GP co-payment and a healthier economy are polar opposites

"While a $7 fee sounds easy, the policy flies in the face of good evidence that encourages a different approach."

“While a $7 fee sounds easy, the policy flies in the face of good evidence that encourages a different approach.”

Occasionally during a particularly divisive and protracted debate, someone just hits the nail on the head, an enabler who helps us to see the woods for the trees in what previously seemed intractable foggy territory. In relation to the shortfalls of the government’s proposed GP co-payment, this enabler has come in the form of AMA President Brian Owler.

At the National Press Club last month Professor Owler outlined the AMA’s concerns about the co-payment, saying it threatens “the universality and affordability for healthcare for the neediest and sickest in the community”. While touring indigenous health clinics in Alice Springs this week he foretold of the “devastating effect on people attending the clinics” the co-payment would have.

As the government prepares to take its GP co-payment policy to the Senate for approval, it is vital our nation’s lawmakers give genuine consideration to the gravitas of Professor Owler’s outlook. This is not a proposal involving a simple $7 impost on Australians; it’s a scheme that could shake the very foundations of our egalitarian society, which is celebrated internationally as a beacon of light.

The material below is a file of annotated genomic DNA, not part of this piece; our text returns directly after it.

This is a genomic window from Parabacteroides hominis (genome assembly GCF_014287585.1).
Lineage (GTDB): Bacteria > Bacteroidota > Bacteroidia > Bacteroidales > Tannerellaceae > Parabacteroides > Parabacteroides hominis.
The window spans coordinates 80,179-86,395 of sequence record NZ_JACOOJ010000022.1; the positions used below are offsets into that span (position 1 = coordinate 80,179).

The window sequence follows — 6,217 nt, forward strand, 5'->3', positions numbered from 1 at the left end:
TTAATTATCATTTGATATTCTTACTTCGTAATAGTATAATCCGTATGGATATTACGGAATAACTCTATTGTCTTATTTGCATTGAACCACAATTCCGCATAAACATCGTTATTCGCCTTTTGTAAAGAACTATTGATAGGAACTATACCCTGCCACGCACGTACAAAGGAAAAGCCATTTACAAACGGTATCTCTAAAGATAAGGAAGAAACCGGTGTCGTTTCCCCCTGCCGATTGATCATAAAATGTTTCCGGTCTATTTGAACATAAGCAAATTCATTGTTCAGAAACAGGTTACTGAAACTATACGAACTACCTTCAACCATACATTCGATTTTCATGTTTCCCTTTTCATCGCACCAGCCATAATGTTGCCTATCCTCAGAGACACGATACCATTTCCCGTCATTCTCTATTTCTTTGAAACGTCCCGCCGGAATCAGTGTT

Across St Vincent’s Health Australia, the basic reality as a hospital provider is that we expect this policy to mean more people presenting to our emergency departments rather than visiting their GP. For those who avoid seeking treatment altogether, we will literally be the ambulance at the bottom of the cliff picking up the pieces in a high-cost atmosphere that totally negates the $7 saving. Ominously, the Grattan Institute’s Stephen Duckett has calculated that every hospital visit in lieu of a GP visit will cost on average $291.